Washington trailed by 16 when Wall hit a 3 and Beal followed with five quick points to make it 93-85 with 3:11 remaining. Bogdanovic’s two free throws cut the deficit to six at the 2:01 mark, but Hayward sandwiched a 3-pointer and a long 2 around a Washington turnover to stall the rally.

The Jazz shot 50 percent from the field and hit 13 of 18 free throws in the first half to build a 10-point lead.

The margin could have been bigger but Utah turned the ball over 14 times, leading to 15 Washington points. The Wizards shot 36.7 percent (18 of 49) and made their only free throw attempt.

After scoring 40 points in his previous game, Beal went to the bench with 5:08 left in the first half with three fouls and no points.

TIP-INS:

Jazz: Gobert was fined $25,000 for making physical contact with an official in the third quarter of Utah’s 109-95 victory over the Milwaukee Bucks on Friday. . Rodney Hood, who had three points Friday night in his return after missing seven games with a bone contusion in his knee, had nine points in the first quarter. . It was Utah’s first win in Washington since Nov. 17, 2012.

Wizards: The 39 points were the team’s lowest first-half total of the season. . Washington had reached 100 points in 23 straight games. . It was Wall’s 37th double-double of the season. . Bogdanovic, in his second game with Washington, scored 15 points. . Washington last lost two in a row on Jan. 2-3 in back-to-back road games at Houston and Dallas.

UP NEXT

Jazz: Travel to Oklahoma City on Tuesday for the finale of a three-game road trip.

Wizards: Host the Warriors on Tuesday night.

Kawhi Leonard scores 25, leads Spurs to 119-98 rout of Lakers

SAN ANTONIO,TX - MAY 2: Kawhi Leonard #2 of the San Antonio Spurs reacts after a defensive stop against the Oklahoma City Thunder during game Two of the Western Conference Semifinals for the 2016 NBA Playoffs at AT&T Center on May 2, 2016 in San Antonio, Texas.  NOTE TO USER: User expressly acknowledges and agrees that , by downloading and or using this photograph, User is consenting to the terms and conditions of the Getty Images License Agreement. (Photo by Ronald Cortes/Getty Images)
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LOS ANGELES (AP) Kawhi Leonard scored 25 points and the San Antonio Spurs routed the Lakers 119-98 on Sunday in Los Angeles’ first home game since Magic Johnson took over the franchise’s basketball operations.

LaMarcus Aldridge had 16 points for the Spurs, who have won four straight and nine of 11.

Pau Gasol added 15 points against his former team, and the Southwest Division leaders had little trouble with the Lakers, who have lost four straight and 15 of 19.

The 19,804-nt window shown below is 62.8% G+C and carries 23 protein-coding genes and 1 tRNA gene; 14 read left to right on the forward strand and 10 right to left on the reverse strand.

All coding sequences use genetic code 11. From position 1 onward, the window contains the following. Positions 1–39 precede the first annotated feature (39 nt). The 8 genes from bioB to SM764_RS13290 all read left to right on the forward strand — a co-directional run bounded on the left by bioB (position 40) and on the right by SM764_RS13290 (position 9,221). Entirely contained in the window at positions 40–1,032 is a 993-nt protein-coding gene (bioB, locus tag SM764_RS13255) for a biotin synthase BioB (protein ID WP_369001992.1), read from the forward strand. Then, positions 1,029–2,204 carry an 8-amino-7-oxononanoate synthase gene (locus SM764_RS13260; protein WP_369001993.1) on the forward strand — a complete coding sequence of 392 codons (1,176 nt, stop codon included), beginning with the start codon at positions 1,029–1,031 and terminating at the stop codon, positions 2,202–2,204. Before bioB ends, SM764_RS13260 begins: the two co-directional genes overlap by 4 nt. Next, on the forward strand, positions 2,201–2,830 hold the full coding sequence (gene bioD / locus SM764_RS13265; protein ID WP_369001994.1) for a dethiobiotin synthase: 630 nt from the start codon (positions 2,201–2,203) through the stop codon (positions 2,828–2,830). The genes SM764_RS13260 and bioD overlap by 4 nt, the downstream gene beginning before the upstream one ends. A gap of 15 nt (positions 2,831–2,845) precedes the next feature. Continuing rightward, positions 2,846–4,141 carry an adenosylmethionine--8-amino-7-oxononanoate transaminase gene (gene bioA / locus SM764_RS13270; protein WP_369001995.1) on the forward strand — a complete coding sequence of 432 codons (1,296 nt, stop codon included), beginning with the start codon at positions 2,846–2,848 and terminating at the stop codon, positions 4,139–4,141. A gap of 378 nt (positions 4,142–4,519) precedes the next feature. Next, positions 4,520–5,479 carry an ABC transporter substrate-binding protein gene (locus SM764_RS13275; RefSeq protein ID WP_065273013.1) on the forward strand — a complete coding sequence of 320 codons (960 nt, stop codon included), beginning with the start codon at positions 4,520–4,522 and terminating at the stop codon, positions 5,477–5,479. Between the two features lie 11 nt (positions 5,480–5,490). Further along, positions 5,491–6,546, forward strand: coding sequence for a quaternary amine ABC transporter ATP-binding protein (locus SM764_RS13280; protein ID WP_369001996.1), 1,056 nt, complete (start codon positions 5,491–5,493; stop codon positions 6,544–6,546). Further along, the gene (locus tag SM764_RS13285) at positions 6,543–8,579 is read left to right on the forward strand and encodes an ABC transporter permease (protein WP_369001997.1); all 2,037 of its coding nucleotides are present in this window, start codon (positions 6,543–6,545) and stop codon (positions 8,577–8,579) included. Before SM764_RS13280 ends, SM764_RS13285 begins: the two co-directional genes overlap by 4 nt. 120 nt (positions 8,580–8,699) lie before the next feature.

Five days after owner Jeanie Buss put Johnson in charge of basketball operations, the Lakers’ dismal season still hasn’t changed much, although new Lakers acquisitions Corey Brewer and Tyler Ennis got limited playing time.

Rookie Brandon Ingram scored a season-high 22 points as the Lakers fell to 19-41, ensuring their fourth consecutive non-winning season.

One more defeat will clinch the Lakers’ longest stretch of losing seasons since 1961, the former Minneapolis Lakers’ first year on the West Coast.

Jordan Clarkson scored 19 points and D'Angelo Russell had 18 for the Lakers, who have lost their first two games since Buss dismissed general manager Mitch Kupchak and her brother, Jim.

Johnson made no pregame speech to the Staples Center fans who have watched the worst four years in franchise history. Jeanie Buss watched the game from her usual spot in the second row, while Kupchak’s normal seats were empty.

SPURRED ON

The Spurs have won eight straight over the Lakers, surpassing their 2004-06 run for their longest winning streak in the series between these longtime Western Conference rivals. San Antonio also has beaten the Lakers seven straight times at Staples Center.

Leonard, who grew up 60 miles east of Staples Center in Moreno Valley, scored 19 points in the first half while the Spurs streaked to a 21-point lead.

AFTER LOU

In the Lakers’ first home game since trading leading scorer Lou Williams to Houston for a draft pick, Clarkson excelled off the bench in Williams’ usual spot as the second unit’s offensive fuel. Brewer scored five points in his first home game, while Ennis played eight minutes and hit a late 3-pointer in his Lakers debut.

TIP-INS

Spurs: Gasol played 20 minutes in his second game back from a 15-game absence with a broken left hand. Gasol, who won two NBA titles in Los Angeles, got a warm ovation from Lakers fans. … USC product Dewayne Dedmon had 11 points and nine rebounds. The Spurs’ unlikely starting big man is another product of LA’s far-flung suburbs, growing up in Lancaster.

Lakers: Kareem Abdul-Jabbar received a standing ovation at halftime when the Lakers honored him for his social activism. … The game was just the Lakers’ second home game in February and their third home game in five weeks. After playing eight of their previous 10 on the road, they began a four-game homestand.

UP NEXT

Spurs: Host Pacers on Wednesday.

Lakers: Host Hornets on Tuesday.

Giannis Antetokounmpo scores 28, Bucks beat Suns 100-96

Giannis Antetokounmpo
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MILWAUKEE (AP) Giannis Antetokounmpo scored 28 points, Tony Snell made a clinching 3-pointer from the corner in the closing seconds and the Milwaukee Bucks held off the Phoenix Suns, 100-96 on Sunday.

Michael Beasley added 17 points and Malcolm Brogdon had 15 as the Bucks swept the two-game season series with the Suns. Greg Monroe finished with 14 points and Snell had 13.

TJ Warren led the Suns with 23 points. Alan Williams scored a career-high 17 points and tied his season high with 15 rebounds, while Devin Booker added 15 points and Eric Bledsoe had 11.

Clinging to a one-point lead, the Bucks came out of timeout with Monroe inbounding the ball to Antetokounmpo. He dribbled the clock down before passing to Brogdon, who whipped the ball to Snell in the corner. Snell hit a 3 with a defender flying at him.

Watch Pistons C Andre Drummond blow a fancy breakaway dunk (VIDEO)

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Andre Drummond had a breakaway on Sunday against the Boston Celtics. Fans in Detroit should have been in for a treat from their franchise center — a former NBA Dunk Contest participant — but instead they got something worth of Shaqtin’ A Fool.

Unfortunately for Drummond, the result of the one man fastbreak was a blown dunk, a ball that went sky high, and a sheepish look from the Pistons center.

Bummer.